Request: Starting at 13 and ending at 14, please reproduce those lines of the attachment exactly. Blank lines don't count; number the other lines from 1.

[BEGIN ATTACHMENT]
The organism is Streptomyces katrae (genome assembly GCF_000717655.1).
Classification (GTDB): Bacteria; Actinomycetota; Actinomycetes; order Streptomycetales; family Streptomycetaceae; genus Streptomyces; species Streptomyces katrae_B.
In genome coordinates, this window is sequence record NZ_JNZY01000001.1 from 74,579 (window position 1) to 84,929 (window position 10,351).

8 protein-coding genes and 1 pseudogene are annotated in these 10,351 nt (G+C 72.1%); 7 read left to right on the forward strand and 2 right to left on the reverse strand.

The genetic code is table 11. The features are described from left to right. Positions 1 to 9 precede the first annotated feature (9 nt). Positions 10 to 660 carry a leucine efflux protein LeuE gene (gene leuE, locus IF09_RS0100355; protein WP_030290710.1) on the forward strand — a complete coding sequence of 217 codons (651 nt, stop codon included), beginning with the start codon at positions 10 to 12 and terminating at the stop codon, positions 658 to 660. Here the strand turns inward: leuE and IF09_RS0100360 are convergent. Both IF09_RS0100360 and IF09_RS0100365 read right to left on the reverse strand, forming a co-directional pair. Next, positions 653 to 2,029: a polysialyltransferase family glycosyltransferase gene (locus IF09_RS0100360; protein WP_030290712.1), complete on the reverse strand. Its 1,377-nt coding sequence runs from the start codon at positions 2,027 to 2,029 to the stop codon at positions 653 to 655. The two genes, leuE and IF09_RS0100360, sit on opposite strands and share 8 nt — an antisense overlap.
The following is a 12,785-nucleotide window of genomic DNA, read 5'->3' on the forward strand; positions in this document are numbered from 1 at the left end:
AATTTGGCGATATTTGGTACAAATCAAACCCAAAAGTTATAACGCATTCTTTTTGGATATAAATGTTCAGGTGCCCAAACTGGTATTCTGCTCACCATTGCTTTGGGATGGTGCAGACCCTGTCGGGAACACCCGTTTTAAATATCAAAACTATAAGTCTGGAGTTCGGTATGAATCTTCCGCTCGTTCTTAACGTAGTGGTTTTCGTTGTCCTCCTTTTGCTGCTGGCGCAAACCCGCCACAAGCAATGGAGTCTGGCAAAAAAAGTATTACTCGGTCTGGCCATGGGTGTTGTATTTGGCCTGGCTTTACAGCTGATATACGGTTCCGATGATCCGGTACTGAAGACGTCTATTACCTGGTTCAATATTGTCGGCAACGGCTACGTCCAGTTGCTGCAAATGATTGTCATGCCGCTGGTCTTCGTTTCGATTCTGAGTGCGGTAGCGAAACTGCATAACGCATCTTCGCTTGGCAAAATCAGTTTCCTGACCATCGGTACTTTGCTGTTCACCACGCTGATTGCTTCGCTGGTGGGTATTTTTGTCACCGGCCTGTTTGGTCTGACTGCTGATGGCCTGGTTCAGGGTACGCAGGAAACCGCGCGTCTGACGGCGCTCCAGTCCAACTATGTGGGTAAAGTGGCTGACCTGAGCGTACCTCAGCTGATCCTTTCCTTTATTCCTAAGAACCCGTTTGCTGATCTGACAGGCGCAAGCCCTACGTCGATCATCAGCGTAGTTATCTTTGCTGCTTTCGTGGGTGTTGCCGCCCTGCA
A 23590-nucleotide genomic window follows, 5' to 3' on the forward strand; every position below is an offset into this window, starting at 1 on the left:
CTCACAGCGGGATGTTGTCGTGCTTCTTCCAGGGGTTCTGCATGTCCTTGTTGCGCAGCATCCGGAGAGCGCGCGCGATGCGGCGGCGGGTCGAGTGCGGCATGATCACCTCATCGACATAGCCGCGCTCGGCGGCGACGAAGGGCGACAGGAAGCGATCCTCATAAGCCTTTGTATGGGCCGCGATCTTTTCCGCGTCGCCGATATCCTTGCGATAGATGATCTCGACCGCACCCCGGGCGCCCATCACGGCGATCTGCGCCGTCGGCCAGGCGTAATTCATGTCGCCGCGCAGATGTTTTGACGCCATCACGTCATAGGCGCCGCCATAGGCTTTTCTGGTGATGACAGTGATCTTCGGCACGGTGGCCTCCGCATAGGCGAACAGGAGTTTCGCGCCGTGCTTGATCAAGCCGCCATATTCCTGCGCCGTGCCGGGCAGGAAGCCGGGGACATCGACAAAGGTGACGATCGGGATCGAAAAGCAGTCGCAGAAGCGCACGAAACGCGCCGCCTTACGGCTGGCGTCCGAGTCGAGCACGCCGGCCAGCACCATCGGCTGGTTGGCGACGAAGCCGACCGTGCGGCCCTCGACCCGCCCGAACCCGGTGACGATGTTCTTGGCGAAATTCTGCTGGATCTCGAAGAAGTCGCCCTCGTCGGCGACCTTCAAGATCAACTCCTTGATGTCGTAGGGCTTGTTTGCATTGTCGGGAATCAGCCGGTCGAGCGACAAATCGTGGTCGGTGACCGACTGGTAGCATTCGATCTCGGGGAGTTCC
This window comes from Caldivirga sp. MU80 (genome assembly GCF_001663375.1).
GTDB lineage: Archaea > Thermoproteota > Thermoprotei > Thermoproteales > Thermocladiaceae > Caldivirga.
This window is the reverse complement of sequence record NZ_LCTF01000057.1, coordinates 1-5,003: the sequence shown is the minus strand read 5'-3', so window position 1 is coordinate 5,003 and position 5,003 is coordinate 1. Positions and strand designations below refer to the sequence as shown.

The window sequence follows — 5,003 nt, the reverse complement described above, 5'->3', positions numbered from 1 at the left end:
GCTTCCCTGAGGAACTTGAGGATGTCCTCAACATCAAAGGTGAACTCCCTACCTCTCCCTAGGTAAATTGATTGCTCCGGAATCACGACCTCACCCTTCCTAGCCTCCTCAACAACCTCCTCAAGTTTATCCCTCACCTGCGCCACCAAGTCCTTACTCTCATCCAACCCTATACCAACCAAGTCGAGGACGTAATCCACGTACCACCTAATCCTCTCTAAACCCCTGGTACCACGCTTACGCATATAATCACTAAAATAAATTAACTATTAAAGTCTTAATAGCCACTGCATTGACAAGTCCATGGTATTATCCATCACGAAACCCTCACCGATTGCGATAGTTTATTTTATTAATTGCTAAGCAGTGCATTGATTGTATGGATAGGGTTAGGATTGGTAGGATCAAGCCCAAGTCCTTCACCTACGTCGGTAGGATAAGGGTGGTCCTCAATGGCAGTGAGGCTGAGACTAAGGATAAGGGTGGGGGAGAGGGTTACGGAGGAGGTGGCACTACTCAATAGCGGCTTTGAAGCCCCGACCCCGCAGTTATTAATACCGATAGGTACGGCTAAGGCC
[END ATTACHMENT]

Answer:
The window sequence follows — 5,003 nt, the reverse complement described above, 5'->3', positions numbered from 1 at the left end:
GCTTCCCTGAGGAACTTGAGGATGTCCTCAACATCAAAGGTGAACTCCCTACCTCTCCCTAGGTAAATTGATTGCTCCGGAATCACGACCTCACCCTTCCTAGCCTCCTCAACAACCTCCTCAAGTTTATCCCTCACCTGCGCCACCAAGTCCTTACTCTCATCCAACCCTATACCAACCAAGTCGAGGACGTAATCCACGTACCACCTAATCCTCTCTAAACCCCTGGTACCACGCTTACGCATATAATCACTAAAATAAATTAACTATTAAAGTCTTAATAGCCACTGCATTGACAAGTCCATGGTATTATCCATCACGAAACCCTCACCGATTGCGATAGTTTATTTTATTAATTGCTAAGCAGTGCATTGATTGTATGGATAGGGTTAGGATTGGTAGGATCAAGCCCAAGTCCTTCACCTACGTCGGTAGGATAAGGGTGGTCCTCAATGGCAGTGAGGCTGAGACTAAGGATAAGGGTGGGGGAGAGGGTTACGGAGGAGGTGGCACTACTCAATAGCGGCTTTGAAGCCCCGACCCCGCAGTTATTAATACCGATAGGTACGGCTAAGGCC